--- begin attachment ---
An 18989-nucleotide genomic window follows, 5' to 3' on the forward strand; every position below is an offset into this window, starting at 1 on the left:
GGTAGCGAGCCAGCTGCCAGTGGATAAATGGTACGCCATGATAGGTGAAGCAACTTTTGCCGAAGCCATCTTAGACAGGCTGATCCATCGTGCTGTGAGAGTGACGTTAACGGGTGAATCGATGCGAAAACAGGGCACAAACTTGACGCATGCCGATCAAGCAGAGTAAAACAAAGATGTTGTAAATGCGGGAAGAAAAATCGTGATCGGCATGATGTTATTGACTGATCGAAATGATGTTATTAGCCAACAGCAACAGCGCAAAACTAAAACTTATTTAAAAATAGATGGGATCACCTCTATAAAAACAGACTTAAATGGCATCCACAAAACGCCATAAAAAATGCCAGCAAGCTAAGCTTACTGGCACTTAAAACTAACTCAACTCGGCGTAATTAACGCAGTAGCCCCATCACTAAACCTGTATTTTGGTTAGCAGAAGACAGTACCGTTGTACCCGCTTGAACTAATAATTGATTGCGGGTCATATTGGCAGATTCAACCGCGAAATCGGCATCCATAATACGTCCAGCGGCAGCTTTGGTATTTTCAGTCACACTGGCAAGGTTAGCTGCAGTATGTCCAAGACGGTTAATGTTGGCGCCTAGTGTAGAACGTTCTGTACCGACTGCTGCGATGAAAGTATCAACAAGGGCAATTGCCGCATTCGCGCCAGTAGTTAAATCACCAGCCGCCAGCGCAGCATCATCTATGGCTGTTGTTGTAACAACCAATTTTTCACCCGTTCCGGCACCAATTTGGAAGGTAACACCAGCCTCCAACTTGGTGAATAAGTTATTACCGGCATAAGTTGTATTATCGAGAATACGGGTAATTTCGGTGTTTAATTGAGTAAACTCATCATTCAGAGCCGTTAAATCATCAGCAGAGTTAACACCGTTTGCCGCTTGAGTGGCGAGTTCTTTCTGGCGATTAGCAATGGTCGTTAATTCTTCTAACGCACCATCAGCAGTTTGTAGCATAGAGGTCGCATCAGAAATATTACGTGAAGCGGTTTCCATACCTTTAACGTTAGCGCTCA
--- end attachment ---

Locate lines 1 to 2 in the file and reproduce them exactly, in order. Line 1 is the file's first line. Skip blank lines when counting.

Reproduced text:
An 18989-nucleotide genomic window follows, 5' to 3' on the forward strand; every position below is an offset into this window, starting at 1 on the left:
GGTAGCGAGCCAGCTGCCAGTGGATAAATGGTACGCCATGATAGGTGAAGCAACTTTTGCCGAAGCCATCTTAGACAGGCTGATCCATCGTGCTGTGAGAGTGACGTTAACGGGTGAATCGATGCGAAAACAGGGCACAAACTTGACGCATGCCGATCAAGCAGAGTAAAACAAAGATGTTGTAAATGCGGGAAGAAAAATCGTGATCGGCATGATGTTATTGACTGATCGAAATGATGTTATTAGCCAACAGCAACAGCGCAAAACTAAAACTTATTTAAAAATAGATGGGATCACCTCTATAAAAACAGACTTAAATGGCATCCACAAAACGCCATAAAAAATGCCAGCAAGCTAAGCTTACTGGCACTTAAAACTAACTCAACTCGGCGTAATTAACGCAGTAGCCCCATCACTAAACCTGTATTTTGGTTAGCAGAAGACAGTACCGTTGTACCCGCTTGAACTAATAATTGATTGCGGGTCATATTGGCAGATTCAACCGCGAAATCGGCATCCATAATACGTCCAGCGGCAGCTTTGGTATTTTCAGTCACACTGGCAAGGTTAGCTGCAGTATGTCCAAGACGGTTAATGTTGGCGCCTAGTGTAGAACGTTCTGTACCGACTGCTGCGATGAAAGTATCAACAAGGGCAATTGCCGCATTCGCGCCAGTAGTTAAATCACCAGCCGCCAGCGCAGCATCATCTATGGCTGTTGTTGTAACAACCAATTTTTCACCCGTTCCGGCACCAATTTGGAAGGTAACACCAGCCTCCAACTTGGTGAATAAGTTATTACCGGCATAAGTTGTATTATCGAGAATACGGGTAATTTCGGTGTTTAATTGAGTAAACTCATCATTCAGAGCCGTTAAATCATCAGCAGAGTTAACACCGTTTGCCGCTTGAGTGGCGAGTTCTTTCTGGCGATTAGCAATGGTCGTTAATTCTTCTAACGCACCATCAGCAGTTTGTAGCATAGAGGTCGCATCAGAAATATTACGTGAAGCGGTTTCCATACCTTTAACGTTAGCGCTCA